Stuart Hogg's try was one of the moments of the 2013 RBS Six Nations so far - but not the best for Tim (Image | via

Stuart Hogg’s try was one of the moments of the 2013 RBS Six Nations so far – but not the best for Tim (Image | via

Looking back over the first two rounds of this year’s 6 Nations tournament, there is one thing above all that has made it a championship to remember. Not Italy’s monumental win over France in Rome, nor Stuart Hogg’s pair of epic tries for Scotland; not Owen Farrell’s steely resolve in Dublin or even Ryan Jones’ heroics as stand-in captain being the main influence in ending an eight-game losing streak for Wales. It is something more subtle than all of these things, removed from the rugby itself and yet unquestionably improving the all-round experience.

The phenomenon in question is the BBC’s statistical coverage of the matches, powered by the sports analytics firms Opta and IBM. Never before have television viewers of international rugby been provided with such in-depth information about the action that is unfolding before them; and, while it is far from the obsessive stat-keeping of, say, the NFL, there is a hint that it could develop further towards that model in future.

When France lined up against the Azzuri on the opening weekend, the two best number 8s in the northern hemisphere, Louis Picamoles and Sergio Parisse, went head to head. Pre-game, we were presented with a wealth of statistics from their respective seasons in the French Top 14: number of runs at the defensive line, average metres per carry, defenders beaten, tackles per game.

On paper, Picamoles seemed to be the better-rounded player, although Parisse’s stats were nearly as impressive. And the BBC proved correct in highlighting them as potential threats as each player opened the try count for his team.

In fact, compiling seasonal figures like this is becoming a routine exercise. Prior to Ireland’s trip to Wales, kicking statistics for Jonny Sexton and Leigh Halfpenny at club level placed the Irish fly half ahead in terms of consistency, while during the game itself Opta informed us how many lineouts Ireland had won and lost in the 2012 Autumn Internationals, Wales’ record of missed tackles and the areas of the field where the most rugby was being played.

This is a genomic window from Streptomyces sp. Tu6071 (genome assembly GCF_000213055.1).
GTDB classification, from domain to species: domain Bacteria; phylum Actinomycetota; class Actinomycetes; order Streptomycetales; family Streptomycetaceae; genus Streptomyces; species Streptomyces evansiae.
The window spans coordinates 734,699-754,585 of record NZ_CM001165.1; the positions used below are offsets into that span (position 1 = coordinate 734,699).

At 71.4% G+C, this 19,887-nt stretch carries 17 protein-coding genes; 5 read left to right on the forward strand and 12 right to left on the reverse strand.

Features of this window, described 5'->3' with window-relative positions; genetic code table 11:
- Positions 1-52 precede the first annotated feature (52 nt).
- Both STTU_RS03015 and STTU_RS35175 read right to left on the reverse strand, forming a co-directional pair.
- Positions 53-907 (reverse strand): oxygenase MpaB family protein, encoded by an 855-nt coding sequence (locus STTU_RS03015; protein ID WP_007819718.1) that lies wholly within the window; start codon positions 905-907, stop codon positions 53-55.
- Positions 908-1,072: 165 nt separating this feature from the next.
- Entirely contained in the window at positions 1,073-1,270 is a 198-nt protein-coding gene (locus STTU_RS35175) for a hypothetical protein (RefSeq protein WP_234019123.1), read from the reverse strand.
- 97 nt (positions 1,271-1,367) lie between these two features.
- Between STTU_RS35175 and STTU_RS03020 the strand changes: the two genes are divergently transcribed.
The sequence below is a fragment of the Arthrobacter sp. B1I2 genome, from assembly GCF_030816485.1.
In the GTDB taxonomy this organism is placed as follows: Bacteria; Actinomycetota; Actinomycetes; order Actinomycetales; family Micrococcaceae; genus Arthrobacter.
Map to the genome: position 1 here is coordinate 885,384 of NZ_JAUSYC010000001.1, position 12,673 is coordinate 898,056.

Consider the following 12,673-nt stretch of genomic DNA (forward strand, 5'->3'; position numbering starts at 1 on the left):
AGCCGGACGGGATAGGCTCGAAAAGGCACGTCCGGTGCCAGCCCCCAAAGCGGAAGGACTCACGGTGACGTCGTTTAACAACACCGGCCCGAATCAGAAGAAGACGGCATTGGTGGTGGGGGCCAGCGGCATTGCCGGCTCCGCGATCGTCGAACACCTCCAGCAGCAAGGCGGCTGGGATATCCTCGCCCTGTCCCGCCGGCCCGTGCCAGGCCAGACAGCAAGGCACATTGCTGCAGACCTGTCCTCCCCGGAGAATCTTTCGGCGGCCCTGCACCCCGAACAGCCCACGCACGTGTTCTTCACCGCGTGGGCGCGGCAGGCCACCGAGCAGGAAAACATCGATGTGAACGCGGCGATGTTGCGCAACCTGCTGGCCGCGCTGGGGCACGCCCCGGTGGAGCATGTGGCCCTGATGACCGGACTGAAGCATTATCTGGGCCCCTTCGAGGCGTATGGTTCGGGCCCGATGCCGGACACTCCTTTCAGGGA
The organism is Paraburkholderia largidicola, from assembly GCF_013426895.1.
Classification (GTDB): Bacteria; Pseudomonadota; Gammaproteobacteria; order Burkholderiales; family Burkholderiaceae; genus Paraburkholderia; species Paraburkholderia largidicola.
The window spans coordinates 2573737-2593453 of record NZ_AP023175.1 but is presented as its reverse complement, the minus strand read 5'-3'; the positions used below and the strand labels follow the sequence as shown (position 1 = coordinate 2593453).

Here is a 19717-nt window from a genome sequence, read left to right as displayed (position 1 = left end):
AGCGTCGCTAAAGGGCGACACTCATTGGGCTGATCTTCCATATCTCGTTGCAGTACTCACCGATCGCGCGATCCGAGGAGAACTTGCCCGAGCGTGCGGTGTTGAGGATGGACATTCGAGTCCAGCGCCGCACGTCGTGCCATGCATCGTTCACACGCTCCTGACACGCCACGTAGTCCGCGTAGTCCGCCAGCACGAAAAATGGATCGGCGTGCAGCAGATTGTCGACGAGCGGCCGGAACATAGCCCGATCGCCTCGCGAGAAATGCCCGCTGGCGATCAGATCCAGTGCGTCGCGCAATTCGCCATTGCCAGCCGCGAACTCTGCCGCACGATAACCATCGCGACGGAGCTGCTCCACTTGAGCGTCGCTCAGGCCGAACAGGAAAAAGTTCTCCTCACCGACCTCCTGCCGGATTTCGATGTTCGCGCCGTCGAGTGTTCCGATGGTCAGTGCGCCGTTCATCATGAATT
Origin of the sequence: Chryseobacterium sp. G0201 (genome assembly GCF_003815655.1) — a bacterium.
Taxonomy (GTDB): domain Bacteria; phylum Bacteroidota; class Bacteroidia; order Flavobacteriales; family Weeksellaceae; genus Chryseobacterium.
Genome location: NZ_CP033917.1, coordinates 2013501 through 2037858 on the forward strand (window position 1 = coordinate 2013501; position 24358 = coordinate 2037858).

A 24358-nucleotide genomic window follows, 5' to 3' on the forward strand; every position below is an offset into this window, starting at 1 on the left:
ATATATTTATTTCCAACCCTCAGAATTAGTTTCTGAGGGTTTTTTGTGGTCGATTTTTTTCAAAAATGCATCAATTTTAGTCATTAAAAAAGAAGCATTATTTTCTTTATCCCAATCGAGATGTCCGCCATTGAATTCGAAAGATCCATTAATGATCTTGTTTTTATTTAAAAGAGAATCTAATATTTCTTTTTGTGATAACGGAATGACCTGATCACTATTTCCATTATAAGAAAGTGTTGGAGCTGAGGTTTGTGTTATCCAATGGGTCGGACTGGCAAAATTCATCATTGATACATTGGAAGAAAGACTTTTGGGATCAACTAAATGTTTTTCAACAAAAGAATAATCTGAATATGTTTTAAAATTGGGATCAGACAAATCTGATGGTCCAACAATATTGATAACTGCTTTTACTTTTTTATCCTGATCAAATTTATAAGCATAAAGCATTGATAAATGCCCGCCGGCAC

Bear in mind that, just two or three years ago, the best the analysis could come up with was routine possession and territory percentages, plus maybe an error count and the number of kicks at goal kickers had landed. This was understandable: while American football benefits from regular stoppages and on-field measurements to allow us to keep track of data, rugby is far less clear cut.

A trawl through the internet will lead you to pages on the IBM and Opta websites that reveal a rather old-fashioned method and a somewhat unlikely business-orientated intent. The stats are compiled by live analysts; in effect people watching the game for certain occurrences and physically counting the number of times they happen.

The increased and enhanced use of statistics in match coverage allows the casual fan a greater insight into what coaches like Stuart Lancaster are looking at (Image | PA)

The increased and enhanced use of statistics in match coverage allows the casual fan a greater insight into what coaches like Stuart Lancaster are looking at (Image | PA)

The aim is to provide teams with comprehensive aims to work towards – Scotland, for instance, needed to maintain a tackle completion rate of 95% against England to optimise their chances of winning. From there, it is not a huge leap to translate that kind of data into business models: knowing which shares to invest in based on their performance in past quarters.

There are some who would argue that this takes the soul out of a sport that relies so much on moments of magic, on heroic individual performances or herculean team efforts in the face of adversity. Indeed, rugby union has become increasingly less organic since its conversion to professionalism in 1995. But then consider that these stats do not have the final say in the real world.

On paper, Ireland played overwhelmingly better than England last weekend, with every single statistic except number of kicks made and number of turnovers conceded in their favour, but walked off the park at the end of the game defeated.

Ultimately, for those of us at home, the BBC’s new statistical presentation can help us to identify what to watch for in each match, important players to pick up on and areas of the pitch where we can see the moments that change the game. It was, in fact, England’s relentless clearance kicking and disruption at the breakdown that helped them ward off the Irish attack, and Opta’s data analysis helped us to focus on that, turning what could have been a tedious battle of attrition into an intriguing saga of the unstoppable force versus the immovable object.

This is why the statistical element has been so impressive so far: it is informative and helpful, without managing to intrude on the enjoyment of the actual sport. As rugby becomes increasingly professional and popular, a little guidance towards the best aspects of the sport itself is just what is needed.

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